• Entrance fee to the Inca trail
  • Transportation to Piscacucho, where the trek begins
  • Transportation from Ollantaytambo to Sacred Valley hotel or Cusco hotel. (fourth day)
  • Bus from Machu Picchu to Aguas Calientes one way (fourth day)
  • Vistadome train from Aguas Calientes to Ollantaytambo (fourth day)
  • Full meals during the trek.
  • Filtered and boiled water
  • Chef and supporting staff
  • Porters for passenger’s luggage and camping equipment
  • Whole Camping gear : Brand The North Face tent Four Season Mountain 25 Inflatable mattress Therm-a-rest Sleeping bag -15 Co Personal duffle bag 7kls / 15.43 lbrs Dinning, tent, cook tent, bathroom tent, Kitchen dishes First aid kit, oxygen
  • Communication equipment: walkie talkies.
  • Travel insurance
  • International and domestic airfare & airfare taxes
  • Visa fees if applicable
  • Meals and beverages not mentioned
  • Gratuities
  • Items of a personal nature

Tour's Location


How prices are based?
Prices are "from" per person based on double tent occupancy.
Seasonal surcharges and blackout dates may apply.
Limited seat/spaces and all pricing is subject to change and availability.
Rates for solo traveler, triple share or more travellers are available on request - please inquire.
Booking, daily permits and general information
Only a special few actually get to hike the Inca Trail every year. Peru’s permit system means that just 500 people are allowed on the trail every day – approximately 200 visitors and 300 trekking staff. Permits are sold on a first-come, first-served basis, and are in very high demand: they can sell out as much as 6 to 8 months in advance! Once spaces have been booked, NO OPERATOR CAN OFFER YOU A SPACE. All spaces are personal and non-transferable, and there is no waiting list, so if someone cancels, their spot cannot be taken by someone new. Also note that the Classic Inca Trail is closed in February for maintenance.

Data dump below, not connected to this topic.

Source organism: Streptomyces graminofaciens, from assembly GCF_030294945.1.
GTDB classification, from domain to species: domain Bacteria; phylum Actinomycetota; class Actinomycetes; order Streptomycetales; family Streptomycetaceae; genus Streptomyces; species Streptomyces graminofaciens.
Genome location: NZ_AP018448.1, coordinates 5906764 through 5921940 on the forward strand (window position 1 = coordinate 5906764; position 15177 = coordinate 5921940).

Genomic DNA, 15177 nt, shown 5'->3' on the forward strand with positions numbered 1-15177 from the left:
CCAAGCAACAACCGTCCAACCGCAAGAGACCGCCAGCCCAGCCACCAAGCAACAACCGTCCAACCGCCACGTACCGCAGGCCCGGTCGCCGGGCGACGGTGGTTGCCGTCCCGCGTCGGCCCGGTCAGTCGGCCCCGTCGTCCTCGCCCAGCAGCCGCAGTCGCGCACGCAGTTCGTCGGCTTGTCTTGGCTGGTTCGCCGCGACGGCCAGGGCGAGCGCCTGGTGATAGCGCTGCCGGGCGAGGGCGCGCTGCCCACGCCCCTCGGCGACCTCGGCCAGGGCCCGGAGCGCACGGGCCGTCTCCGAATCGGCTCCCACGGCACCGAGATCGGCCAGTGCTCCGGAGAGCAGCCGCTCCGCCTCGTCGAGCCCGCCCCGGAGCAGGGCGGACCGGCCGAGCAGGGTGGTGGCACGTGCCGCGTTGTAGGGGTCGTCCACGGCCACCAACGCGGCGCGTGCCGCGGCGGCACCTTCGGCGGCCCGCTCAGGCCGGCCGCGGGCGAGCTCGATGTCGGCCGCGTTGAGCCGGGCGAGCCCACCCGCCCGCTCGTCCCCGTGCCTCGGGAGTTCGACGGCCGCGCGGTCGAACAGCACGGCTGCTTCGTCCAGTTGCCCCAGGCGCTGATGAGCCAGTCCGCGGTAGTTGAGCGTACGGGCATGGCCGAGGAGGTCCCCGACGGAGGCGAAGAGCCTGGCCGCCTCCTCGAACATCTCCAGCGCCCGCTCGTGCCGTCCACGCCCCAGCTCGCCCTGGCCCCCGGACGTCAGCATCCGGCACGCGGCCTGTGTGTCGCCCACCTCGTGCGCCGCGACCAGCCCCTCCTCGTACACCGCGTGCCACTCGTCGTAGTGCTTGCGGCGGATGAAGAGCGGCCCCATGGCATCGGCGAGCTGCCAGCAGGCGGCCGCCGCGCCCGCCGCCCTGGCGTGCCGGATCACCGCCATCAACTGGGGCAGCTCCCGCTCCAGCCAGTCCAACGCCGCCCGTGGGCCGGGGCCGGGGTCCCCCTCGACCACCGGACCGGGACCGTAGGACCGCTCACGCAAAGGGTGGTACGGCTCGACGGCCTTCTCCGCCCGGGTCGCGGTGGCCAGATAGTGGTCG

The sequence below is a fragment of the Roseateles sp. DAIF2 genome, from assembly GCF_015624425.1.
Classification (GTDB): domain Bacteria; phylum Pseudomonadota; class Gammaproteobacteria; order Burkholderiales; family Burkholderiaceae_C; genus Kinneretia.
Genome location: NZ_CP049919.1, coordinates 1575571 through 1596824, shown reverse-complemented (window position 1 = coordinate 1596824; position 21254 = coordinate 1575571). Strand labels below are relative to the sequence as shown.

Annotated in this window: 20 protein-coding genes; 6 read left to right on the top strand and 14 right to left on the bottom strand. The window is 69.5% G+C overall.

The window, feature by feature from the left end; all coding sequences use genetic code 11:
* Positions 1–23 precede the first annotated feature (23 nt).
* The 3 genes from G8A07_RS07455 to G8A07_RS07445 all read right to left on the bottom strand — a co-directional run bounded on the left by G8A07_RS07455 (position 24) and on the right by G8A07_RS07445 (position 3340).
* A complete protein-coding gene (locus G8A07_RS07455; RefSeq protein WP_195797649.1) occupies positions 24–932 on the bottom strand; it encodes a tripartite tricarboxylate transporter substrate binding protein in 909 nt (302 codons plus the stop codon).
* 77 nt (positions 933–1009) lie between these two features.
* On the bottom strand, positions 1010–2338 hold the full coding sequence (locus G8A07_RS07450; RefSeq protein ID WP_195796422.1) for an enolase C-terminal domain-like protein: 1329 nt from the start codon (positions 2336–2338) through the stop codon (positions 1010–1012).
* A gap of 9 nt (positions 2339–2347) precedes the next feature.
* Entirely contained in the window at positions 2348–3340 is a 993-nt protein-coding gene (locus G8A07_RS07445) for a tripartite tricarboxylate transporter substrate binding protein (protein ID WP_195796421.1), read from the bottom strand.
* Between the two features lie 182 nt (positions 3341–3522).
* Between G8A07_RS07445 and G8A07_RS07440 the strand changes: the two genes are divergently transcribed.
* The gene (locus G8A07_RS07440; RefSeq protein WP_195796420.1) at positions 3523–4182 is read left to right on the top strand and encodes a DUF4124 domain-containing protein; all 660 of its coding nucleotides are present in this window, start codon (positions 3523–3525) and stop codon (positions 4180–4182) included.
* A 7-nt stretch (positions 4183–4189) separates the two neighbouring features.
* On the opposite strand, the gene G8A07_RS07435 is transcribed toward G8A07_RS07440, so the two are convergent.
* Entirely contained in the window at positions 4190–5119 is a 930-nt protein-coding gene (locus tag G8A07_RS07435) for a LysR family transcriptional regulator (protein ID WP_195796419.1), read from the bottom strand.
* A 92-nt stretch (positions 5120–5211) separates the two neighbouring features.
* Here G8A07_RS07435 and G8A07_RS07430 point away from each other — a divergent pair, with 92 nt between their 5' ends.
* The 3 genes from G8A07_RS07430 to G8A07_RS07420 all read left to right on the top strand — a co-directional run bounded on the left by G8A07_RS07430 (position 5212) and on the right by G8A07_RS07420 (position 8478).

What to Expect on the 4-day Inca Trail?
The Classic Inca Trail follows an ancient Inca road, meaning that you will be hiking along a combination of ground trails and stone-paved paths. Some sections are very steep, and require sustained uphill or downhill climbing. Much of the trail consists of stone steps, some of which are quite tall, as much as 30 cm (12 inches). This can be hard on the knees, and could be a problem for someone with a knee injury. The Inca Trail may also be a problem for you if you suffer from vertigo or have a severe fear of heights, as there are sections with steep drop-offs, where the path narrows and becomes single file.